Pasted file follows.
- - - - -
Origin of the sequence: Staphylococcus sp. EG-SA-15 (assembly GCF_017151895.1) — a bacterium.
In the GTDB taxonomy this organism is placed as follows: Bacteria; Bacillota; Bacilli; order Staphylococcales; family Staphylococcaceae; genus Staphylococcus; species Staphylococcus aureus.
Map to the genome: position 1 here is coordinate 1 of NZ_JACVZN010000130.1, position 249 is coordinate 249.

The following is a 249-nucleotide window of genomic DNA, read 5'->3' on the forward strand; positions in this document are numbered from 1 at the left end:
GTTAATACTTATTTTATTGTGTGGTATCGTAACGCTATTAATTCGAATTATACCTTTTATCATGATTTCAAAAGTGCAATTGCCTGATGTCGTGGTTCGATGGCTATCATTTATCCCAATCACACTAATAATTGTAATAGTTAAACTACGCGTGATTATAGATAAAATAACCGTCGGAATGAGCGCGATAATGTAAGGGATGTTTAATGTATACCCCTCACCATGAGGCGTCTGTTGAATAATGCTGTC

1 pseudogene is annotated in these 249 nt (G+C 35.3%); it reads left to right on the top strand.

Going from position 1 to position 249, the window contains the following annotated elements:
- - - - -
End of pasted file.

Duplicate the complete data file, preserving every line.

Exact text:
Origin of the sequence: Staphylococcus sp. EG-SA-15 (assembly GCF_017151895.1) — a bacterium.
In the GTDB taxonomy this organism is placed as follows: Bacteria; Bacillota; Bacilli; order Staphylococcales; family Staphylococcaceae; genus Staphylococcus; species Staphylococcus aureus.
Map to the genome: position 1 here is coordinate 1 of NZ_JACVZN010000130.1, position 249 is coordinate 249.

The following is a 249-nucleotide window of genomic DNA, read 5'->3' on the forward strand; positions in this document are numbered from 1 at the left end:
GTTAATACTTATTTTATTGTGTGGTATCGTAACGCTATTAATTCGAATTATACCTTTTATCATGATTTCAAAAGTGCAATTGCCTGATGTCGTGGTTCGATGGCTATCATTTATCCCAATCACACTAATAATTGTAATAGTTAAACTACGCGTGATTATAGATAAAATAACCGTCGGAATGAGCGCGATAATGTAAGGGATGTTTAATGTATACCCCTCACCATGAGGCGTCTGTTGAATAATGCTGTC

1 pseudogene is annotated in these 249 nt (G+C 35.3%); it reads left to right on the top strand.

Going from position 1 to position 249, the window contains the following annotated elements: